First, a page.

Thursday, August 07, 2008

Who Makes It Worth It?

On the heels of Monday's entry (One thing they never tell you) by Willie, many of us have been reminded just how leadership and acting like a leader separates you from the herd. See, it is important to note that even among the sheep who are led by the sheppard; there are leaders and followers. That is, among the masses there are those who are looked up to (even though they too, need to be led), and there are those who truly are "sheeple".

If one truly chooses to uphold their highest principles as often as possible, to better themselves as often as possible in as many ways as possible, and to share this knowledge with others- well then they may just become a sheppard themselves.

The thing with sheppards and sheep is that there are thousands of sheep (in our society- millions), while there are only a few sheppards. Therefore in any culture once you amass enough people, there will eventually be more sheep than sheppards. Put another way, it will be easier to relate to the sheep than the sheppards.

It is usually easier to relate to and understand your coworker than it is your boss. The difference in pay between the sheep and the sheppard is also disproportionate. For a 25% increase in pay there is often a 100% increase in workload. If this is the case, why would your boss say yes to $50,000 a year on 80 hours a week when they could have $40,000 on just 40 hours? Are they crazy? Some- for sure.

The answer is that most sheppards can never return to being sheep. They know how much work it is to lead people, and they can't unlearn that fact in order to become another member of the herd who needs to be corralled.

So what makes is worth the largely increased time and effort for the marginally increased pay? The answer is simple. When you have been herding sheep all day it is such a treat to raise a glass with, laugh with, or lie in bed next to another sheppard.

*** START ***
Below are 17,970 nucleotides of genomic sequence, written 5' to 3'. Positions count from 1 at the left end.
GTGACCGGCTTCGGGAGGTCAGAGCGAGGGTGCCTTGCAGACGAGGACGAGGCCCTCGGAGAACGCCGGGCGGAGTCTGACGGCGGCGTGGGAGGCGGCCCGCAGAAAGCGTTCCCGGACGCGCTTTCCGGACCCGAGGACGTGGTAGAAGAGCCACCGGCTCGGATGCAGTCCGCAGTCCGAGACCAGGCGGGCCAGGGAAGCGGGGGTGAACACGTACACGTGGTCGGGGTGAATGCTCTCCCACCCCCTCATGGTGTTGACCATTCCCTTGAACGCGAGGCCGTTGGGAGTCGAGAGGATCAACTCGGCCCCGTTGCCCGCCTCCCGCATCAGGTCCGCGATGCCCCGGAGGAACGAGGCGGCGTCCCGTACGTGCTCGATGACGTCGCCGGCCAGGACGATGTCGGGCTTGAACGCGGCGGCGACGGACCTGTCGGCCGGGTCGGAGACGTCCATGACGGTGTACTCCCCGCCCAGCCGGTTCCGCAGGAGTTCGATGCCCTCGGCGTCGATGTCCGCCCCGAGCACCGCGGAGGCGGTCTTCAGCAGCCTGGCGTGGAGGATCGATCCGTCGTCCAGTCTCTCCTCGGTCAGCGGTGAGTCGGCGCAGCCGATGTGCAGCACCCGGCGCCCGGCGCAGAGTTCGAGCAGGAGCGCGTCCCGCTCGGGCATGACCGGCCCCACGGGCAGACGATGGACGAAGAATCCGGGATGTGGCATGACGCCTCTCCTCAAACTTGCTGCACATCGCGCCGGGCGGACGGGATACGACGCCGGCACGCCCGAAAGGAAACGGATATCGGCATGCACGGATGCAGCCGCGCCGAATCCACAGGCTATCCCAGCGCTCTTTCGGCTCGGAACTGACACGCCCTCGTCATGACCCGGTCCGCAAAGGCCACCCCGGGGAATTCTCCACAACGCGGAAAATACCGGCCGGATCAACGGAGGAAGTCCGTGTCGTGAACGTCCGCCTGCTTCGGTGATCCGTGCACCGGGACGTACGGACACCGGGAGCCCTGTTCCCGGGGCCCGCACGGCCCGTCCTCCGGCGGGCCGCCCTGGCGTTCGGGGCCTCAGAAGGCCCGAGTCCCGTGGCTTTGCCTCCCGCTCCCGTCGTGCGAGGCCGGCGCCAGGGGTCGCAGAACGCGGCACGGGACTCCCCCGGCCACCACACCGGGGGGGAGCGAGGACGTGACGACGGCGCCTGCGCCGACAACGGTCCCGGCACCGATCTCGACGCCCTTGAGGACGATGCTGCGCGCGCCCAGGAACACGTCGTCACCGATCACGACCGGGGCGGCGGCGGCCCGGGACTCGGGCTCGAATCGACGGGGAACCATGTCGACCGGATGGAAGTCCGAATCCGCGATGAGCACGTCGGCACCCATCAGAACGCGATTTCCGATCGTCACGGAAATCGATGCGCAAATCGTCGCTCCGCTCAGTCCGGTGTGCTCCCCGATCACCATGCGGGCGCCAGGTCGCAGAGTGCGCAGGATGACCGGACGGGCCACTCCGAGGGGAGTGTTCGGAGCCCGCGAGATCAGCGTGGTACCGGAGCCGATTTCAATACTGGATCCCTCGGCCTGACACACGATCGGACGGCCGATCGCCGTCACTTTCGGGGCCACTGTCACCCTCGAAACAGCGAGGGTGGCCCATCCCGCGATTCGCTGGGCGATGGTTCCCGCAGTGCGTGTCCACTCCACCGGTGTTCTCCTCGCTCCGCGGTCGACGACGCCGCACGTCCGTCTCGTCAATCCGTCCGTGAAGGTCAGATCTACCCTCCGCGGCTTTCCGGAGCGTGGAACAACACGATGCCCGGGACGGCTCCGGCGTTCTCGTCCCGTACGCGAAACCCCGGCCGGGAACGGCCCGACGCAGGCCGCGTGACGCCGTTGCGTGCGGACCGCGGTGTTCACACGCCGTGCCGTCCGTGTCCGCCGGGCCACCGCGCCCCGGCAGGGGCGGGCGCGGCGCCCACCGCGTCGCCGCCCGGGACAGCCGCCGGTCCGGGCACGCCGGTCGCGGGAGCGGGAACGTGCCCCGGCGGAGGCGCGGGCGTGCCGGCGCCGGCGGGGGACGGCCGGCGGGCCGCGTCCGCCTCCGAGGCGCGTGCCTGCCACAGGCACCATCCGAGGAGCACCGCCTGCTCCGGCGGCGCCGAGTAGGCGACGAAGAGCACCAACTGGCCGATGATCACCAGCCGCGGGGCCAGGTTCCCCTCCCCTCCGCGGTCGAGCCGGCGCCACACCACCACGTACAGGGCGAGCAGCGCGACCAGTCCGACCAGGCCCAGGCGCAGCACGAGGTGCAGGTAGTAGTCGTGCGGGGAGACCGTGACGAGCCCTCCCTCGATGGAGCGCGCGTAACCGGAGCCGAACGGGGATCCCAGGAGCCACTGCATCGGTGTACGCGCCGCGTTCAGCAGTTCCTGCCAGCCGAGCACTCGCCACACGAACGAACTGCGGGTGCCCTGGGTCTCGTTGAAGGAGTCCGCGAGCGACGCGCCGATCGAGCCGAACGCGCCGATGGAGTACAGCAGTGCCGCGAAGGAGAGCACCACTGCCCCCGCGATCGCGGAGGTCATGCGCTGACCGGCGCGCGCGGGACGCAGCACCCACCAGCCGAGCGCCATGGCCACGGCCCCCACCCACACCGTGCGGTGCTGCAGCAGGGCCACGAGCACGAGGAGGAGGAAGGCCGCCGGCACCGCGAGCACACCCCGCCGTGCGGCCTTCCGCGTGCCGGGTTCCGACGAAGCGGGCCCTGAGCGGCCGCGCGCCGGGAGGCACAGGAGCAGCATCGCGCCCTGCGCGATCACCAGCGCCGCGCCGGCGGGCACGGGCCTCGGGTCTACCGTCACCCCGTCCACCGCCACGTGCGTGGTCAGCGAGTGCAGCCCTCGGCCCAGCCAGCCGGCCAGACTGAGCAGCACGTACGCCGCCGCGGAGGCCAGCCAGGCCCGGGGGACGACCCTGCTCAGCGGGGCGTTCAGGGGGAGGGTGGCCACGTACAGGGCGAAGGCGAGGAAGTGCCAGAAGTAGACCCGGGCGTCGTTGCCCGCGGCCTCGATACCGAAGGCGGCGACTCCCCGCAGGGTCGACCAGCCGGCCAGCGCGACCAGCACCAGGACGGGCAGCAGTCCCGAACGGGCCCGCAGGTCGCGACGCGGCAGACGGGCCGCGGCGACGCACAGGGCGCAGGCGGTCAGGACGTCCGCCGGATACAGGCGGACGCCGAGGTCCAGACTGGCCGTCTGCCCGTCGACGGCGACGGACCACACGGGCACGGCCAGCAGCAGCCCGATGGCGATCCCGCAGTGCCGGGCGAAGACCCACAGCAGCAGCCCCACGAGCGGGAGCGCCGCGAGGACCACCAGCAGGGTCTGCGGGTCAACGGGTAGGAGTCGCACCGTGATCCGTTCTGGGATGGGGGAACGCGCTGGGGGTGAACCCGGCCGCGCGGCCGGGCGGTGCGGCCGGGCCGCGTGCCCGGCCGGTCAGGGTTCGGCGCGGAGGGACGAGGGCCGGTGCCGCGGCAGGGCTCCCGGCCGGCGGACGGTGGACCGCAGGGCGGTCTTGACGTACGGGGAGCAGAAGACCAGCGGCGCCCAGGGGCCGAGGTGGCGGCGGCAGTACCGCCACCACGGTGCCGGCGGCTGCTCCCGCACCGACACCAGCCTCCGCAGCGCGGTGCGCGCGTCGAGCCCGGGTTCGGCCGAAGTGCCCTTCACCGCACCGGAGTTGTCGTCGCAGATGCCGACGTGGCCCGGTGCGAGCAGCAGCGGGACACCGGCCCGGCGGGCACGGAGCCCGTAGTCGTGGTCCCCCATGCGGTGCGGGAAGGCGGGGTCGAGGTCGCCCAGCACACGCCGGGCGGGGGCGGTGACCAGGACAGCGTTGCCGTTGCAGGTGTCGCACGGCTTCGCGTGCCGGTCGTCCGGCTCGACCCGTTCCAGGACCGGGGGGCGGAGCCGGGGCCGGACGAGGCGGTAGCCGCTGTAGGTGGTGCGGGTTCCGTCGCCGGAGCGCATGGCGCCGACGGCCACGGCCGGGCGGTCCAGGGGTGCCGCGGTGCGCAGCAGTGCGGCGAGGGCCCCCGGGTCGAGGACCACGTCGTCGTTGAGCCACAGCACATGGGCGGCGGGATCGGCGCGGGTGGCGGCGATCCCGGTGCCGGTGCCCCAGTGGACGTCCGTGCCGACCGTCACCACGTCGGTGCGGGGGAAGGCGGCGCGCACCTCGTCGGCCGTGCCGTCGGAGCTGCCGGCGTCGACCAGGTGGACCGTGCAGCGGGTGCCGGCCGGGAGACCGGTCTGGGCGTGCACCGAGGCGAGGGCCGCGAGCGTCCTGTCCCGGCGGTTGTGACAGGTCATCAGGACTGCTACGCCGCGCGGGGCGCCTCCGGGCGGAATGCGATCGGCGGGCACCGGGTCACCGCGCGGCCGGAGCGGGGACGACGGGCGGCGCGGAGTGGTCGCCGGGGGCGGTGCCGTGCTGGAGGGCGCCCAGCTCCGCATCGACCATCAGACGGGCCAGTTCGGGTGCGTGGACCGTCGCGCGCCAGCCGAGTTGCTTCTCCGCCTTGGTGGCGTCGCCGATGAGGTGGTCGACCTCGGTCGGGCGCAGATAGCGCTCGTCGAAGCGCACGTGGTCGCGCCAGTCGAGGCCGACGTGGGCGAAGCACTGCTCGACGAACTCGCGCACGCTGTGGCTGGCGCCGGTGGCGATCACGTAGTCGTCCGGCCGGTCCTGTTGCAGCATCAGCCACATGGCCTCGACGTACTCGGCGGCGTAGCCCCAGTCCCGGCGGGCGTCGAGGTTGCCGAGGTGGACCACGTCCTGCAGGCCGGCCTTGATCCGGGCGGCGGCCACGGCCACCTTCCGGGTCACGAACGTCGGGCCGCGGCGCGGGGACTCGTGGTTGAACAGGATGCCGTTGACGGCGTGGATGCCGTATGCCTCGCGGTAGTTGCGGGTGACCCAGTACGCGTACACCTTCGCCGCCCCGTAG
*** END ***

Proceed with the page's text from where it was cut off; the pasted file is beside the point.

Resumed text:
It is important to note that a great sheppard does not feel disdain for the sheep- quite the opposite in fact. Usually the effort comes out of love for each one of them. It is more that the sheppard spends time trying to get to know and get to lead the sheep whereas the sheep have a lot less in common with the sheppard so they will usually gravitate more towards one another.

It takes a quality person with good values to be a part of a great herd (team, church, business, family)... however it takes an impeccable amount of vision, drive, consistency, charisma, organization, and creativity to be able to be the source of inspiration and alignment for that great unit.

When the strongest member of a team has an issue or needs leadership they turn to their sheppard; but who does the sheppard turn to? This is the answer to today's entry.

If you've read thus far and feel that "the sheppards" are speaking down to "the sheep" - well, we are. And the reason is because we all have the capacity to be both. Sheppards need someone to balance them out, to hear their concerns, to make them feel validated, and to encourage them from time to time. Isn't this the same thing the sheppard does all day for the sheep? exactly.

This is not to say once you've worked hard all day leading others that you should come home and dump your troubles on your wife; rather it means that just as the sheep can best relate to one another- it is very rewarding to finally find someone who understands the intricate challenges of leading people all day.

For all of us to make life more worth it within our own herd;
- be a better employee by trying to relate to your boss
- be a better employer or leader by trying to relate to those you lead
- be a better spouse by asking questions before unloading about your day
- be a better whatever-you-are by knowing who in your life makes it all worth it.

Without them, the struggles seem much tougher, and the victories go uncelebrated.

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